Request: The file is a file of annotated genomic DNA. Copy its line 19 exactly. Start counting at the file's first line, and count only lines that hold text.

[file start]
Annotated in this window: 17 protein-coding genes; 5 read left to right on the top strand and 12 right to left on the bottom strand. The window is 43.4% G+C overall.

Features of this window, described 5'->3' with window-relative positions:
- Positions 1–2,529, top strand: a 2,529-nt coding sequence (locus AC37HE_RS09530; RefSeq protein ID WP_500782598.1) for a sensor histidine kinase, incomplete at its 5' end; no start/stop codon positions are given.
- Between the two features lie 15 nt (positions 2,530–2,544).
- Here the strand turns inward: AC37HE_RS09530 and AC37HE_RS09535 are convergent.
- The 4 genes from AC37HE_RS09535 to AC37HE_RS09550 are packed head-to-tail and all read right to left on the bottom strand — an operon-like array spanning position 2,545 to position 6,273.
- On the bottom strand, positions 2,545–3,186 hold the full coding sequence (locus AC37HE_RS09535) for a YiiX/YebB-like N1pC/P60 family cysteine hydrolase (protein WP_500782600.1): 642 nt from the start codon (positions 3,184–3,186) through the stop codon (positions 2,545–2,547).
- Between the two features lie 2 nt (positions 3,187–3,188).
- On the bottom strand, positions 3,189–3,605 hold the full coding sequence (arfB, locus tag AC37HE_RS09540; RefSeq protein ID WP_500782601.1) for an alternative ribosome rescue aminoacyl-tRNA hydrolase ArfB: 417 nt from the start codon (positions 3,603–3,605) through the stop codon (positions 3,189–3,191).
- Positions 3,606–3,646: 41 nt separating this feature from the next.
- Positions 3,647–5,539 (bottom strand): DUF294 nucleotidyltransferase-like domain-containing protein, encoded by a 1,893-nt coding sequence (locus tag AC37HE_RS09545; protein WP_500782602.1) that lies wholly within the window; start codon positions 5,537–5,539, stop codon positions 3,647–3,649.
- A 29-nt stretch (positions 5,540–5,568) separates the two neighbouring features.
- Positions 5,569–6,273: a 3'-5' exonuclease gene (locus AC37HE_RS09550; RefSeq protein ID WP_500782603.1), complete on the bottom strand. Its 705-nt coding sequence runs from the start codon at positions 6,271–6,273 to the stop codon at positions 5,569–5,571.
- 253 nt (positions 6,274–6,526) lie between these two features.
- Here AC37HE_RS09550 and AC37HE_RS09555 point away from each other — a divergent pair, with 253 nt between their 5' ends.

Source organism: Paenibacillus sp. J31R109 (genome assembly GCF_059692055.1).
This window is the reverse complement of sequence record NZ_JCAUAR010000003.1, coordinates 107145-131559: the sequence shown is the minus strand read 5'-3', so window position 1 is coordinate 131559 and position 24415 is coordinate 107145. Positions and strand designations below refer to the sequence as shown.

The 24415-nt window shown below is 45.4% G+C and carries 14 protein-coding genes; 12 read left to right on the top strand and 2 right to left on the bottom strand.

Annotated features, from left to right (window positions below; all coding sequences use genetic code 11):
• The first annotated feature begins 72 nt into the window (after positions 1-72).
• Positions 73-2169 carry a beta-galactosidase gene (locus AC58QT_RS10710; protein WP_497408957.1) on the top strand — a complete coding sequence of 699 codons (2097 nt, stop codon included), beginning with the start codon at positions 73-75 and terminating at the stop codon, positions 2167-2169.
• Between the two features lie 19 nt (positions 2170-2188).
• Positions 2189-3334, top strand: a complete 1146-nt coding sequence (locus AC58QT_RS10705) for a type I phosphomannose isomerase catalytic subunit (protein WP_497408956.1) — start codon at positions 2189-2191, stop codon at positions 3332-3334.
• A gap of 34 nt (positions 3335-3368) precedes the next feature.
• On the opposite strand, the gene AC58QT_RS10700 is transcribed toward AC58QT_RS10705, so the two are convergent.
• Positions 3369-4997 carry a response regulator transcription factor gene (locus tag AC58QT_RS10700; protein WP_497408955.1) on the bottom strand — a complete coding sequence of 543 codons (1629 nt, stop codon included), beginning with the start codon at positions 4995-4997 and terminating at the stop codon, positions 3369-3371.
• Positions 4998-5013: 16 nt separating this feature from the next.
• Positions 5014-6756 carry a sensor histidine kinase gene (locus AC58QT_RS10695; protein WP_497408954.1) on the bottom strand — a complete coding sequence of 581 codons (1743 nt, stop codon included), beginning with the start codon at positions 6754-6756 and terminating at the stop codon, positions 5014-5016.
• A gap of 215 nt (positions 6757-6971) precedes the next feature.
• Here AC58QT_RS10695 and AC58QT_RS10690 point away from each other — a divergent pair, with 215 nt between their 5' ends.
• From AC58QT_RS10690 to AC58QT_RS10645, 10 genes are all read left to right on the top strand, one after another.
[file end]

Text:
Annotated features, from left to right (window positions below; all coding sequences use genetic code 11):